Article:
Start the Year Right by Getting Your Kids Involved in Volunteering

Students from El Rodeo middle school in Beverly Hills volunteered their time and resources by organizing a holiday toy drive for Hillsides this past holiday season.

Students from El Rodeo middle school in Beverly Hills volunteered their time and resources by organizing a holiday toy drive for Hillsides this past holiday season.

By Jill Anderson

As adults, we all know how good it feels to give back to our community. This is an important lesson that we can share with the children in our lives. Our children learn empathy from watching us. They also watch how we respond to others through our interactions and how we demonstrate appreciation to people we encounter in our lives.  By volunteering with your child, you send a powerful message that contributing to your community and giving to others is a value that is important to your family.

Volunteering has other benefits as well.  Giving to others has been shown to raise self-esteem.  It also provides children with the opportunity to think outside of themselves and to gain a new perspective. Another perk:  Volunteering allows parents and caregivers to spend time working together with their children (no technology!) and opens up the opportunity to discuss what they appreciate in their own lives.

At Hillsides Education Center, we make it a point to encourage volunteerism.  Last year, for example, our 11th grade students participated in two volunteer projects. First, under the direction of teacher Julie Howell and teaching assistant Dawn Bobo, the students created treats for chimpanzees in a local animal shelter. Then this past December, they spent a day volunteering at the Los Angeles Regional Food Bank, where they worked diligently to help sort and pack over 7,900 pounds  of food for families in need.

Ready to get started volunteering? Here are five tips:

  • Know your children. Find out what that your children might be interested in. Do they love animals? Are they passionate about feeding the homeless? Or maybe they are avid readers or want to give toys to children in their community. You might need to provide some guidance and direction depending upon a child’s age, but it’s much easier to get children engaged in a volunteer project if it is something that is meaningful to them. If possible, let them take the lead. It will empower them.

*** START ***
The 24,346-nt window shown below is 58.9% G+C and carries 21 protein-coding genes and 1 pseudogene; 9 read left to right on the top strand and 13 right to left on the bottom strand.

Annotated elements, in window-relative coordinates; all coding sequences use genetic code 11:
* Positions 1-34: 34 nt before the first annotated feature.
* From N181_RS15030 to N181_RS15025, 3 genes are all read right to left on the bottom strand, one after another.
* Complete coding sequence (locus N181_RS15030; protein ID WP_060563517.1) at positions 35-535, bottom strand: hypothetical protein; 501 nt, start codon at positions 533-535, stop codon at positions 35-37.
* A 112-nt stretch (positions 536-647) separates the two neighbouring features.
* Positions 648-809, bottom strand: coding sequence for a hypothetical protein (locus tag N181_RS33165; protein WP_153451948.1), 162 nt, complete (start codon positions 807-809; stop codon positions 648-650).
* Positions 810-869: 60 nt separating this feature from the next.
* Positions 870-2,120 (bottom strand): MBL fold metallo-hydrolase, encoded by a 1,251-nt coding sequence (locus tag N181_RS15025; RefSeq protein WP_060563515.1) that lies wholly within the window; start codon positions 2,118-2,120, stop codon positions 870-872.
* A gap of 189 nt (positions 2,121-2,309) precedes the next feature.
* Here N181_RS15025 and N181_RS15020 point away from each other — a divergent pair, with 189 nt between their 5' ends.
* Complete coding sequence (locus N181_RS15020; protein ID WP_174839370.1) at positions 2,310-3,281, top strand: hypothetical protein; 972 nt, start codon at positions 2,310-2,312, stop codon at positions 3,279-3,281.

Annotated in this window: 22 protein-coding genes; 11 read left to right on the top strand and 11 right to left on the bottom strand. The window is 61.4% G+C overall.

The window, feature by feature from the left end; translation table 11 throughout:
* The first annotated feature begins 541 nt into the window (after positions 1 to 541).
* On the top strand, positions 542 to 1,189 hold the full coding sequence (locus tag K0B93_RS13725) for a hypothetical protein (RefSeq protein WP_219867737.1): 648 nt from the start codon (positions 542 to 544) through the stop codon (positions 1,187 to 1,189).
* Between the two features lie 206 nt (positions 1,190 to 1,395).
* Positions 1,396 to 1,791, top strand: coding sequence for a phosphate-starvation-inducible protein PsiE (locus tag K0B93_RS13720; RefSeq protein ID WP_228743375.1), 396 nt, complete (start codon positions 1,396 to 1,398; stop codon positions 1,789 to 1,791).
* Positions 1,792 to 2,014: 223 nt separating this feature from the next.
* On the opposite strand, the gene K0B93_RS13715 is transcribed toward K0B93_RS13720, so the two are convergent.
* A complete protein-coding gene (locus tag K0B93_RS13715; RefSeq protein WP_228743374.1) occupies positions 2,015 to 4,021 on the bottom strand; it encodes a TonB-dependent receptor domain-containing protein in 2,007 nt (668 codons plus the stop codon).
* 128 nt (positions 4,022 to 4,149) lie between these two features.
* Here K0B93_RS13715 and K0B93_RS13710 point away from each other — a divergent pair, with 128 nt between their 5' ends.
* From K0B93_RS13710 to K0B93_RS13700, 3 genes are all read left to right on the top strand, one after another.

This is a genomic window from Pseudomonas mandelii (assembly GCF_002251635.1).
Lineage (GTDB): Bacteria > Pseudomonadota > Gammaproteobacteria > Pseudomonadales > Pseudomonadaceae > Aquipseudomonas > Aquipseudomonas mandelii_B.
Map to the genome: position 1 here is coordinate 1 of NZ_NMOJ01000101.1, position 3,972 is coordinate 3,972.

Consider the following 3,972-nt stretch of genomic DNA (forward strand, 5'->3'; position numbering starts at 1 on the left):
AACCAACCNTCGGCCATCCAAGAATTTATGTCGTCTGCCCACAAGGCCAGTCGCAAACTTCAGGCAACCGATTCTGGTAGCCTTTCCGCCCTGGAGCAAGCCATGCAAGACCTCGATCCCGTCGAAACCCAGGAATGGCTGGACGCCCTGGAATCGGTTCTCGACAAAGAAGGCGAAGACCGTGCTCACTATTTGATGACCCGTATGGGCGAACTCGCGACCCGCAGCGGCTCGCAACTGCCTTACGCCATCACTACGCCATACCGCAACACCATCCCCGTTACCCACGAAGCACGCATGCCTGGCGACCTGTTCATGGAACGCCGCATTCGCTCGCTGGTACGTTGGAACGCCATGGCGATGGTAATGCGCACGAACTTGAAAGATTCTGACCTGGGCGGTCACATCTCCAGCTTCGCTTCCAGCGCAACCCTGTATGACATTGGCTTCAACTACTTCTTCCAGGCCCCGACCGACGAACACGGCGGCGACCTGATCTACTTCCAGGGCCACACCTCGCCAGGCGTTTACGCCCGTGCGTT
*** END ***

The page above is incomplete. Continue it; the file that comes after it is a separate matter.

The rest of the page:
• Do your research. Once you have an idea in mind, work together to check out volunteer opportunities in your community. Food banks, nonprofit organizations like Hillsides and animal shelters always need help. There are also many websites that list volunteer projects by date and location. Check out this one:
  • Realize there may be some restrictions and/or requirements. Keep in mind that some volunteer opportunities have specific requirements volunteers must meet. For example, for some agencies, if you are working with children, you will need to get a fingerprint background check. Other charities have age requirements for volunteers; for example, the Los Angeles Regional Food Bank requires volunteers to be at least 14 years old. Make sure you’re up to speed on any requirements before getting you and your children’s heart set on volunteering there.
  • If you don’t find the exact match for your family, create your own projects. Try making items that you can assemble at home such as goodie bags for the homeless in your area. What about a bake sale or lemonade stand to purchase books for your local library or school? Or, try shopping with your family to donate to local nonprofit organizations that need items for children and families not only during the holidays, but throughout the year. For example, at Hillsides, we serve 13,000 children and families throughout Los Angeles County, which means there is a constant need for food, clothing, and other staples as well as the little “extras” that can bring joy to a child’s life, such as birthday gifts.
  • Make volunteering a family event. Get everybody involved and it will be more fun and rewarding. Have teens invite a friend or two to help. Once you get your family involved, make it a regular occurrence. Try planning a few activities throughout the year and make your favorite volunteer project an annual event.

–Jill Anderson, LMFT, is a therapist at the Hillsides Education Center.


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